3300 B.C. Egyptians perfect hieroglyphics

Early Innovations
3300 BCE – 1500 CE
Early Innovations
3300 BCE – 1500 CE
3300 B.C.
Egyptians perfect hieroglyphics
This system of writing involved
absolutely no vowels, consisting
only of consonants.
The Egyptians also did not use any
form of punctuation or spacing.
With over 700 ancient
Egyptian symbols representing
actual words and thousands of
others used for individual sounds,
some quite intricate, it took quite a
long time to learn to write in
Egyptian hieroglyphics were
written both vertically in rows
and horizontally in columns.
Early Innovations
3300 BCE – 1500 CE
1050 BCE
Semites devise the alphabet
The Phoenician adaptation of the alphabet
was extremely successful, and variants were
adapted around the Mediterranean from
about the 9th century BC, notably giving rise
to the Greek, Old Italic,
Anatolian and Paleohispanic scripts.
The alphabet's success was due in part to its
phonetic nature; Phoenician was the first
widely used script in which one sound was
represented by one symbol. This simple
system contrasted with the other scripts in
use at the time, such as Cuneiform and
Egyptian hieroglyphs, which employed
many complex characters and were difficult
to learn.
Phoenician had long-term effects on the
social structures of the civilizations which
came in contact with it. The script was the
first widespread phonetic script. Its simplicity
not only allowed it to be used in multiple
languages, but it also allowed the common
people to learn how to write.
Early Innovations
3300 BCE – 1500 CE
1000 BCE
Egyptian papyrus, early form of paper
Bill of sale for a donkey on papyrus
Thick paper-like material produced from
the core of a papyrus plant.
Ancient Egyptians used papyrus as writing
material and for boats, mattresses, mats,
rope, sandals, and baskets.
Sheets of parchment were folded to form
quires from which book-form codices were
Papyrus had the advantage of being
relatively cheap and easy to produce, but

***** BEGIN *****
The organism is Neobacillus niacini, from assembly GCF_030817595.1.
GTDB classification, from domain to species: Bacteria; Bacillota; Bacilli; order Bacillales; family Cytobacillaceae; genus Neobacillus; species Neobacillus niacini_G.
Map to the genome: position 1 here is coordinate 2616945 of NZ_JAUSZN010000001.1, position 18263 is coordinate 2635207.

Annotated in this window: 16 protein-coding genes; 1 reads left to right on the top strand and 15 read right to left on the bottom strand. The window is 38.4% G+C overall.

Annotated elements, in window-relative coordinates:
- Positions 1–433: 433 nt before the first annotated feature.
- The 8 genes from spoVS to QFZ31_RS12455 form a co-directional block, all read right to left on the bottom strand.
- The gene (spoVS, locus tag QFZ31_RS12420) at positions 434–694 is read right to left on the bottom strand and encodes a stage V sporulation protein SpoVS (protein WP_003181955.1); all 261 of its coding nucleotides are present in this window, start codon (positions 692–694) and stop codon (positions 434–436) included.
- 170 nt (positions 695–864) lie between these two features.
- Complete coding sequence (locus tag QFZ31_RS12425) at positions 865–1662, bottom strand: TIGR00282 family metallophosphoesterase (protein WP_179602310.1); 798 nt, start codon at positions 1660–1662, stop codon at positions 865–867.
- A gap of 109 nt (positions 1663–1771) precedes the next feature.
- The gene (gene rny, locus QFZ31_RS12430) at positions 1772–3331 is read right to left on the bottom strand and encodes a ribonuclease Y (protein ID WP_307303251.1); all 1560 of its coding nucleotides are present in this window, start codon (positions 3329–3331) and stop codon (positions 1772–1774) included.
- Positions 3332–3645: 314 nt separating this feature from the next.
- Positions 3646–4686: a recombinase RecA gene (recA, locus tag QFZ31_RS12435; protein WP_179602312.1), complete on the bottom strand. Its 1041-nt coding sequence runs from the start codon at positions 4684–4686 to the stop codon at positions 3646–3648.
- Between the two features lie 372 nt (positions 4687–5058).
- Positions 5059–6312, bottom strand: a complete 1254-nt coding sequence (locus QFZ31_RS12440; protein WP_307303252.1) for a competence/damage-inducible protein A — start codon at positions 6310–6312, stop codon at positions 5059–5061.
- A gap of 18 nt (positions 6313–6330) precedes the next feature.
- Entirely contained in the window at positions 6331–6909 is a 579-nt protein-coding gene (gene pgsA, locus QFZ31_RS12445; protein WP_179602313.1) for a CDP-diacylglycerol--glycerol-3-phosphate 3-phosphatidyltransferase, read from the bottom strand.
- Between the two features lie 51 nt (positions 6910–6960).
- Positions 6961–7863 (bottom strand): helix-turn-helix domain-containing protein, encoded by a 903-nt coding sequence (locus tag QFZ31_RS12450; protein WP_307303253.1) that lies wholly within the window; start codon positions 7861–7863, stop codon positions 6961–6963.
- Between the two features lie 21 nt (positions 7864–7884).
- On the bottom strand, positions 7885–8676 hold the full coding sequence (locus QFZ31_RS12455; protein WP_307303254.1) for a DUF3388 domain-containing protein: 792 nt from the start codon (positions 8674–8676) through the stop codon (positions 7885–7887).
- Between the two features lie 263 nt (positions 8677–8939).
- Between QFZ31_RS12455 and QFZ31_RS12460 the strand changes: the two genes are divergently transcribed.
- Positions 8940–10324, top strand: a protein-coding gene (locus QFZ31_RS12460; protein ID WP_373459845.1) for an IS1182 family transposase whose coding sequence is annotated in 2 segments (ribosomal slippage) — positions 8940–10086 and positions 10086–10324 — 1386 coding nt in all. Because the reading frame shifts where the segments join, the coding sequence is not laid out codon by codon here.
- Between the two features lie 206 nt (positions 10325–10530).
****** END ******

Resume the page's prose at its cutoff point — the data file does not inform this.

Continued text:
it was fragile and susceptible to both
moisture and excessive dryness. Unless the
papyrus was of perfect quality, the writing
surface was irregular, and the range of
media that could be used was also limited.
Early Innovations
3300 BCE – 1500 CE
60 BCE
Acta Diurna, forerunner of newspaper
Latin for Daily Acts sometimes translated
as Daily Public Records.
They were daily Roman official notices, a sort
of daily gazette. They were carved on stone
or metal and presented in message boards in
public places like the Forum of Rome.
Their original content included results of legal
proceedings and outcomes of trials. Later the
content was expanded to public notices and
announcements and other noteworthy
information such as prominent births,
marriages and deaths. After a couple of days
the notices were taken down and archived
(though no intact copy has survived to the
present day).
Sometimes scribes made copies of
the Acta and sent them to provincial
governors for information. Later emperors
used them to announce royal or senatorial
decrees and events of the court.
Early Innovations
3300 BCE – 1500 CE
1041 CE
Printing by means of separate,
movable characters in China
Movable type is the system
of printing and typography that
uses movable components to
reproduce the elements of a
document (using individual letters
or punctuation).
Created by Bi Sheng during
the Song Dynasty.
This form of printing was expensive,
and required an enormous
amount of labor involved in
manipulating the thousands of
metal tablets required for scripts
based on the Chinese writing
system, which have thousands of
Early Innovations
3300 BCE – 1500 CE
1446 CE
Johannes Gutenberg introduces moveable
type printing press in Germany
Johannes Gensfleisch zur Laden zum Gutenberg
Influenced by records of Bi Sheng,
Gutenberg invented the printing
press and developed a movable type
system in Europe.
The limited number of characters
needed for European languages was
an important factor, making the
process more efficient.
Gutenberg was the first to create his
type pieces from an alloy of lead, tin,
and antimony—the same components
still used today.
The metal type pieces were more
durable and the lettering was more
uniform, leading to
typography and fonts.
Early Innovations
3300 BCE – 1500 CE
1468 A.D.
William Caxton produces a book in
England with the printed advertisement
‘If it pies ony man spirituel or
temporel to bye ony pyes of two
and three comemoracids of
salisburi vse enpryntid after the
forme of this preset lcttre whiche
ben wel and truly correct, late
hym come to wcstmonester in to
the almonesrye at the reed pale,
and he shall have them good
This advertisement offers
consumers the chance to pick
up prayer books at the Red Pale
tavern near the home for
destitute women in Westminster.
They are available for a cheap
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